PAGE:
Among those currently or recently cancelling concerts for health reasons:
Pianist Murray Perahia.
He had to drop out of an American tour this spring with the Academy of St Martin in the Fields. Official word was "a skin infection for which he has been treated." But Perahia's cancellations began in the winter, and continue now. Let's hope the 61 year-old Mr. Perahia is not suffering a relapse of the thumb problems he suffered in the early 90s which kept him out of action for a couple of years, or finger problems that forced him to cancel concerts in 2006.
Pianist Martha Argerich.
She canceled a set of concerts with the New York Philharmonic in April, the Philharmonic press release said it was "due to illness."
Argerich has battled several physical ailments over the years. In the early 90s she was diagnosed with melanoma, and had a recurrence in the mid 90s. The LA Times reported that she had a gall bladder operation in 2006. Last year several concerts were canceled, officially because of fatigue or exhaustion. But it must be said...for someone with a reputation for cancelations, Argerich has played the vast majority of her scheduled concerts in recent months.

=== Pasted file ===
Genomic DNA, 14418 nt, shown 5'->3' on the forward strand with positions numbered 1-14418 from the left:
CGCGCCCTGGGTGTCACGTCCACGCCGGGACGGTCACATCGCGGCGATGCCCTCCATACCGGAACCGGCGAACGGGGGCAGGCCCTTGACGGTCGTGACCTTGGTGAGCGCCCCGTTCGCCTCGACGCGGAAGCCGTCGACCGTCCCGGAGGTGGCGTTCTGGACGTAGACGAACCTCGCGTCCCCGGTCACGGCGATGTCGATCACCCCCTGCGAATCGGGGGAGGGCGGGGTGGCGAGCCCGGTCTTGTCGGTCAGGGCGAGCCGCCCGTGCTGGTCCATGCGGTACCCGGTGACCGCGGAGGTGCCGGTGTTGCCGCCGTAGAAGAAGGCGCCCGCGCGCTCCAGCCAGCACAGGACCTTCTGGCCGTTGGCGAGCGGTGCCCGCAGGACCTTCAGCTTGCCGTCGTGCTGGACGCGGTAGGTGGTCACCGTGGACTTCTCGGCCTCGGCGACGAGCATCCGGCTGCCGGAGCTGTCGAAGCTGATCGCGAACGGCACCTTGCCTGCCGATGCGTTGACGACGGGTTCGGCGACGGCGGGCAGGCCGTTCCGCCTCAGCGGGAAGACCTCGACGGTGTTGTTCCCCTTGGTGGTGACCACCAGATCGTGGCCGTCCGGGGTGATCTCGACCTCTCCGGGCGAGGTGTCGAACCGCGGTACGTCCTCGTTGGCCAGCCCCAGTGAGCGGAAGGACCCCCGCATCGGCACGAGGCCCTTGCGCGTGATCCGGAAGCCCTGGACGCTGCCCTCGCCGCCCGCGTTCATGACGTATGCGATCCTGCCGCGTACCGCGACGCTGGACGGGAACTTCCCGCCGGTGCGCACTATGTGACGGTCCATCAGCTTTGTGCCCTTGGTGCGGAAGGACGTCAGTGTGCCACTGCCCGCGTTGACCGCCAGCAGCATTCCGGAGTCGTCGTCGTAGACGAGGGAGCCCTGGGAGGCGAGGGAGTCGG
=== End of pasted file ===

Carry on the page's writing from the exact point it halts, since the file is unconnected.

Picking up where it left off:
Violinist Itzhak Perlman.
"Shoulder inflammation" kept him from concerts in Missouri, Tuscaloosa , Gainesville, and a concert in Athens, GA this spring. (He fought through it to play concerts in Washington DC, and Naples, Florida this season.) Perlman had rotator cuff surgery in 2003. No official word on whether the current inflammation is a recurrence.
Pianist Pierre-Laurent Aimard.
Aimard had back pain, and was unable to play a set of concerts with the Saint Paul Chamber Orchestra in May. He seems to be on the mend, though -- he played his scheduled concert last week in London. And last week did this interview with the newly chatty Wall Street Journal.
Tenor Juan Diego Florez.
In the most bizarre musical injury in recent memory, Florez was forced to cancel his performances at Chicago's Lyric Opera this year because of an infection after he swallowed a fishbone. But Florez is back in style, fishbone long forgotten, with one of the memorable classical stories of 2008.
If you're an injured musician, here's a support group of your peers.
Classical musicians, like athletes, depend on their physical health for top performance. And I can't help but notice the contrast between athletes and classical players when it comes to talking about injuries. The sports page is full of detailed accounts of physical breakdowns and recoveries (Tiger's knee, Soriano's finger, Rondo's ankle, all making headlines just TODAY). Classical musicians, especially the A-listers, keep their injuries quiet. Why?
My sense is that a little openness about this would humanize classical artists for us, not scare away potential ticket-buyers. Enough already with the myth of classical perfection!